Beware. This “rap” video is why scare quotes were invented:
I have to protest the Wonkette post where I first saw this after Jesse sent it to me. There is no reason that someone who objects to the existence of hip-hop should write a response to this weak ass attempt at a hip hop video. You can’t recover with words like “desecration” when you write a sentence like this:
Apologies in advance for those who still enjoy the Hippitty Hop and the Rap, because after watching this excruciating video, you too will finally agree that this genre of pop music probably went on for about 15 years longer than necessary ….
Anyway, even though the post is a few months old, I feel compelled to respond, because that post just doesn’t do it. Someone needs to take the time to really honor what is absolute worst piece of “music” ever recorded. And I say this as someone who has knowledge of this:
There’s a lot of objections that can be made to the political claims in this video, but I’m going to leave that to y’all, and instead talk about some major aesthetic mistakes made. Yes, in chronicling this, I made myself watch this video all the way through more than once. I do this for you, people, all for you. (Shout out to the Pandagon tip jar!)
1) Our MC, Hi-Caliber—as his name suggests—sees threats to his penile integrity from all corners. He removes all doubts about the phallic issues behind his gun nuttery by following a complaint about gun control with anger at legal abortion and gay marriage. The theme tying these things together is, of course, “Perceived Threats To My Tenuous Grasp On Manhood”. But while comical in itself, what makes this a major error in basic lyric-writing is this—Hi-Caliber declares gun control, abortion, and gay marriage as collective signs that shit has gone all crazy. He makes this claim while not understanding that nothing he calls “crazy” could hold a candle up to the fucked-up-ness that is his belief that he can rap. Believing that the stars are made of twinkle berries and that babies come from catnip chowder looks like sober-minded brilliance compared to Hi-Caliber’s belief that he should have even attempted to perform that “rap” thing you hear so much about.
2) It’s not that it’s wrong to portray the powdered wig aesthetic of the late 18th century in a rap video. However, the pinnacle of the form has already been reached.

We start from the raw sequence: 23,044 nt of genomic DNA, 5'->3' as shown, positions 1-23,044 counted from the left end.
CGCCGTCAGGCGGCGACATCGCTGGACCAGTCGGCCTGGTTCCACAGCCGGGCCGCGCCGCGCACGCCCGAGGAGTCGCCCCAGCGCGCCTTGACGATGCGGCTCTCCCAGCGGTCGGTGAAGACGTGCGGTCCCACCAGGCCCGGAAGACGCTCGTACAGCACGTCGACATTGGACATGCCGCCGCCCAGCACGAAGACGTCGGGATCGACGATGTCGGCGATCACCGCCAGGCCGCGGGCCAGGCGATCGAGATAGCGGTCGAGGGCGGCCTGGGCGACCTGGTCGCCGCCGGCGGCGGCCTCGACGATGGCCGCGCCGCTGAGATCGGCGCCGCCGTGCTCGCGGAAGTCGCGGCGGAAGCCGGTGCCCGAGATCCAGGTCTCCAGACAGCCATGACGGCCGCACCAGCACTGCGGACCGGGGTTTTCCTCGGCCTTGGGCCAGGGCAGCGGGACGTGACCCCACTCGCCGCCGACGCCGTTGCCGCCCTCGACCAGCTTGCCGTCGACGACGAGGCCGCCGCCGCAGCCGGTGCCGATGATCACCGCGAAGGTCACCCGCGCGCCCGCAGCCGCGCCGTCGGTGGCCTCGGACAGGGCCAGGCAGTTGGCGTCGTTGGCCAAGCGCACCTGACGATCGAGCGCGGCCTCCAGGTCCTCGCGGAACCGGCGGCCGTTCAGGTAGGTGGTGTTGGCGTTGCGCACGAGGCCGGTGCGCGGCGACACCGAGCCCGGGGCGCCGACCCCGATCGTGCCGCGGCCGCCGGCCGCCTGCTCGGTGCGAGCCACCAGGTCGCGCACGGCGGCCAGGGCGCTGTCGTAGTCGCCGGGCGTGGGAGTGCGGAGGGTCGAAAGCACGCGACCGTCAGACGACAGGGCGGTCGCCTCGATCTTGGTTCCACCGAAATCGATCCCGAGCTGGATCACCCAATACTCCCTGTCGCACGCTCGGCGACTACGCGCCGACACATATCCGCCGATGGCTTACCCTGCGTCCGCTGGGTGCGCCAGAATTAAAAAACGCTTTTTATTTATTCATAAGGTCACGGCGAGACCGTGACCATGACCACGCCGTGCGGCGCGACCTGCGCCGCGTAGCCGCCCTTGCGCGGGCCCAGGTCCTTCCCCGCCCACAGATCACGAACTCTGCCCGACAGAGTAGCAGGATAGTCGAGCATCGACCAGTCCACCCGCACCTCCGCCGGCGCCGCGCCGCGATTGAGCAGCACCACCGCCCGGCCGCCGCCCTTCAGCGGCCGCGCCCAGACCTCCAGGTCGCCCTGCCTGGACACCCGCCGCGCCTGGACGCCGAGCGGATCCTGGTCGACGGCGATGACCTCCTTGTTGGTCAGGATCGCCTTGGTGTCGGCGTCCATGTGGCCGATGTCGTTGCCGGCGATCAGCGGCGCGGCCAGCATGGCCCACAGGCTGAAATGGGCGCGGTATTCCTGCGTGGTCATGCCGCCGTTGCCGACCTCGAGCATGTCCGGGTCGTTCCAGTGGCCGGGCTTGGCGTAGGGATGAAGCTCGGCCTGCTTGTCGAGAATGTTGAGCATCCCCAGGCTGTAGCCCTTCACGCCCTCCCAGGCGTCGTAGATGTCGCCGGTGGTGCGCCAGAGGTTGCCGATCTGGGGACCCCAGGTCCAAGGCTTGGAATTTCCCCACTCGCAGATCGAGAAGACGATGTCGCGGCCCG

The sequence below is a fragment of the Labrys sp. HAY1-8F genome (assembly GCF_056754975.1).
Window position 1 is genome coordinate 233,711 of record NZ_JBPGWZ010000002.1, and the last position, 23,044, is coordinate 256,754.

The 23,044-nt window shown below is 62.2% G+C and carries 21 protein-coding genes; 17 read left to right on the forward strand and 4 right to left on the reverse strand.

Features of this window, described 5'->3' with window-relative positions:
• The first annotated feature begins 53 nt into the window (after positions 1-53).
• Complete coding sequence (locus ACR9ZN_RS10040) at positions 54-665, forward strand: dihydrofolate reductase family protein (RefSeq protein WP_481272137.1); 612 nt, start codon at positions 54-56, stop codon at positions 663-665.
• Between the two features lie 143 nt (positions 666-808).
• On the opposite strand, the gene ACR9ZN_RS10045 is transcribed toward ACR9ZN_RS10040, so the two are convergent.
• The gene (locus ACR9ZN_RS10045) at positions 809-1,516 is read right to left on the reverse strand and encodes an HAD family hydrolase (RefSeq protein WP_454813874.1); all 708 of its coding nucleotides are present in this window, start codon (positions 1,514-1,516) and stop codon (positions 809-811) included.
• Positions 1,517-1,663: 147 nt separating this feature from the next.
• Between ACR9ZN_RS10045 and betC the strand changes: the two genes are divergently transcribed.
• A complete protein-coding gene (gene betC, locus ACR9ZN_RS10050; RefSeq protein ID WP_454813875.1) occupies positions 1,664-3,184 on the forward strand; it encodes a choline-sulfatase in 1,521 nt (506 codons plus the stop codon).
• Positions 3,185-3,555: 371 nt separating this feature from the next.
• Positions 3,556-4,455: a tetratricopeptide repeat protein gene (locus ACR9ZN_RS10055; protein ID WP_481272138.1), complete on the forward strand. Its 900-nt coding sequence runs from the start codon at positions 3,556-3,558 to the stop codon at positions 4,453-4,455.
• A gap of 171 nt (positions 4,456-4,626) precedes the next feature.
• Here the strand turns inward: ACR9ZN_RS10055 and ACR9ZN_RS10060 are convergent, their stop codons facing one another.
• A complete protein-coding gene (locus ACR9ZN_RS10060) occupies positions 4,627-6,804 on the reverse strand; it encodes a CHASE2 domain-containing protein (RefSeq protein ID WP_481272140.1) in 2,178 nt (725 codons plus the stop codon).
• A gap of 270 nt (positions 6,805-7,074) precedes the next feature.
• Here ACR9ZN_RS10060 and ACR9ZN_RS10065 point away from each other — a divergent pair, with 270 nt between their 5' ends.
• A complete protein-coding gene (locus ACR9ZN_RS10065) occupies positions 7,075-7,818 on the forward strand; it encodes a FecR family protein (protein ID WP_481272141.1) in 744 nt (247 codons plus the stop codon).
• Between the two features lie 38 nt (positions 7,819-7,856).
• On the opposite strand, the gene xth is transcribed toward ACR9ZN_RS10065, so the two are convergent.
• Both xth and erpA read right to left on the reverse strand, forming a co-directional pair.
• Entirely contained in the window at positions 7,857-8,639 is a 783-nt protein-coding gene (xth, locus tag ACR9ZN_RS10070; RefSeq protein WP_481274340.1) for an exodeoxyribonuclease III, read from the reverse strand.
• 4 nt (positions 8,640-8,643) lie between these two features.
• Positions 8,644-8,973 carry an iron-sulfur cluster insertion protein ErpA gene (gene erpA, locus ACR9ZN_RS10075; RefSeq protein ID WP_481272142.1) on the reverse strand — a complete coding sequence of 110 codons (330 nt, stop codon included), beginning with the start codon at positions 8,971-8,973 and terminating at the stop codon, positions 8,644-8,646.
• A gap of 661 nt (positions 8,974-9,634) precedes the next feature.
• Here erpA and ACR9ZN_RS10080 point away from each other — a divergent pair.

All other attempts should be prevented by shame at not being awesome enough to have done “George Washington” yourself. Of course, a complete lack of self-awareness seems to be Hi-Caliber’s dominant personality trait, so I can’t imagine he’s physically capable of taking into account considerations like this one.
3) He disses Kanye West. (Insert joke about letting him finish.) Now, I don’t think anyone really thinks Kanye West is some great rapper or anything, but nonetheless, if I were Hi-Caliber, I would not invite the comparisons. Calling Kanye a “jackass”—even through the snotty method of using Barack Obama to do so—doesn’t have the effect that Hi-Caliber seems to think. What it does is call to mind a bunch of questions that, if considered at all, do not help Hi-Caliber’s already-weak claims at being a rapper. Questions like the first one to pop into my head, which is, “Did Hi-Caliber know who Kanye West was before he interrupted Taylor Swift’s acceptance speech?” My guess is that the answer is, “Probably not.” It’s clear that at some point in time, someone introduced Hi-Caliber to the idea of rap, but from the quality of this video, it’s also likely that his main exposure has been through late 80s advertisements for cereal, where beloved shills decided to do a rap song about their favorite product.
I’m torn between wondering if Hi-Caliber sleeps with his beloved copy of the Fruity Pebbles rap under his pillow, or if he threw it out because he knew, in his heart of hearts, he’d never be as good as Barney Rubble playing CD Rapper.
4) I’m not expert, but I do believe that this rap is intended to fall into the “serious rap about important issues” bucket, but for some reason, Hi-Caliber begs the “patriot people” to put their hands in the air, and yes, wave them like they just don’t care. But I was under the impression that the tea partiers do care, very much. About what, they’re not so sure. But they do care.